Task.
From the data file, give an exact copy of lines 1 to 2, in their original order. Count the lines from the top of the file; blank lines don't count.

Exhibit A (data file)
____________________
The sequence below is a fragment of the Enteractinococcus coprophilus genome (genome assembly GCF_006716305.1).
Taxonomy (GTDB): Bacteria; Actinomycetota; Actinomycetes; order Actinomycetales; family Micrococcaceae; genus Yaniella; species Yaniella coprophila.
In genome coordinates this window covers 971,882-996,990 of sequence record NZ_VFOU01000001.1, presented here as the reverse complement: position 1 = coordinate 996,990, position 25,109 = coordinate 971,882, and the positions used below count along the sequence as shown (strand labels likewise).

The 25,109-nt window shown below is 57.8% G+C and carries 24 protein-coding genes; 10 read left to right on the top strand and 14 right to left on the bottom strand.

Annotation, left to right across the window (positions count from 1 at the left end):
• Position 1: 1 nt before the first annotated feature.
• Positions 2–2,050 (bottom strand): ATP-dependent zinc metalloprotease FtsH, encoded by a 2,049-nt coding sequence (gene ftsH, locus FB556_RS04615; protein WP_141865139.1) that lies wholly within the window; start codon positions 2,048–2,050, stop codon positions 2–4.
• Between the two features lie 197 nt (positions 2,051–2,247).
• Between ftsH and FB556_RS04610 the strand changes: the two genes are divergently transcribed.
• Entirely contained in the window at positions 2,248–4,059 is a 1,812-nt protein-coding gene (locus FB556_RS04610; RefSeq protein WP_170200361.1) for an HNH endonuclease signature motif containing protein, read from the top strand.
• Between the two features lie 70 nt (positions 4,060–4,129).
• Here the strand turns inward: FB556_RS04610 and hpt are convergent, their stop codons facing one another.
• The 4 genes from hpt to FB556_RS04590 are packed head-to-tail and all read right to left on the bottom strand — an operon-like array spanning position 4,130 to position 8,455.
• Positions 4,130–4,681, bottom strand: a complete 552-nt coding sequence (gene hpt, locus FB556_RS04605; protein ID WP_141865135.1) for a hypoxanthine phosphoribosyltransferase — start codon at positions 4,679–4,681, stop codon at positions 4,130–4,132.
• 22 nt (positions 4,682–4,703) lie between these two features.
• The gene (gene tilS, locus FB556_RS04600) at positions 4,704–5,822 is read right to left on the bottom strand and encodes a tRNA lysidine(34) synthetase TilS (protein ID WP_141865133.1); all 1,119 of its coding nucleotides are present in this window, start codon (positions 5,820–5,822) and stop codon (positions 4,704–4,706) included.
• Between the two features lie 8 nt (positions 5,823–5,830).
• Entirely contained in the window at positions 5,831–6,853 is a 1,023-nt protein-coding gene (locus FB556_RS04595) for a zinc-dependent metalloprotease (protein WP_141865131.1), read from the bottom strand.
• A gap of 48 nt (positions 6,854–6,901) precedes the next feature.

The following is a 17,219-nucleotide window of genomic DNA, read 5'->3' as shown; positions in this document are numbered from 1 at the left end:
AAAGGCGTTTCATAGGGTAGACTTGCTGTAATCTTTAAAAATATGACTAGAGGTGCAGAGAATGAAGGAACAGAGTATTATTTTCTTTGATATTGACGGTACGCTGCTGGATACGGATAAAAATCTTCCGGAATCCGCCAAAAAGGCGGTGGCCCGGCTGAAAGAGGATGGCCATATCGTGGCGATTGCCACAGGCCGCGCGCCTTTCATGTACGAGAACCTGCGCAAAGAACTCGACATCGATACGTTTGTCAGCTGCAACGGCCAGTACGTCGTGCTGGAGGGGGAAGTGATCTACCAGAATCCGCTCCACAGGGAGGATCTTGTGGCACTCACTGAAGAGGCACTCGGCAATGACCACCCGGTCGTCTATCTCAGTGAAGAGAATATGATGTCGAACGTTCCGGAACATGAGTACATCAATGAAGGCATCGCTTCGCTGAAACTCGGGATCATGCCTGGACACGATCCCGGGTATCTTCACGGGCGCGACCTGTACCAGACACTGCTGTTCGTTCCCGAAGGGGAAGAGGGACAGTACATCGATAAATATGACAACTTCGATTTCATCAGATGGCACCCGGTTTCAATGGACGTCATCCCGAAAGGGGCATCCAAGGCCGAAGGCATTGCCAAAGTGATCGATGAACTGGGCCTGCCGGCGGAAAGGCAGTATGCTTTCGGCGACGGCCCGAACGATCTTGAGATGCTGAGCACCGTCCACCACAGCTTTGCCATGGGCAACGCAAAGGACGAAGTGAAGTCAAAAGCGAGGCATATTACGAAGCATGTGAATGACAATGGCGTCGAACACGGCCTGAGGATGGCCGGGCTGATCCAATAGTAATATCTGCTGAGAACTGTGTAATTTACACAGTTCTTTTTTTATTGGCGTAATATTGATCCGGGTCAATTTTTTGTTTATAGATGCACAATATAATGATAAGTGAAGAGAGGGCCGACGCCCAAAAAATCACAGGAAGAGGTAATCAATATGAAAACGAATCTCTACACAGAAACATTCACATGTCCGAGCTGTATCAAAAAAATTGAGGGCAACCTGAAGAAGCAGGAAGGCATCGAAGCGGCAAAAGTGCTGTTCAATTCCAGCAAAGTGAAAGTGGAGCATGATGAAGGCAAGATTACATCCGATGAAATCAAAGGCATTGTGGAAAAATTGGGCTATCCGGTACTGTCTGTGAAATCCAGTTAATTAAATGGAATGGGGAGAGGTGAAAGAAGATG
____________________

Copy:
The sequence below is a fragment of the Enteractinococcus coprophilus genome (genome assembly GCF_006716305.1).
Taxonomy (GTDB): Bacteria; Actinomycetota; Actinomycetes; order Actinomycetales; family Micrococcaceae; genus Yaniella; species Yaniella coprophila.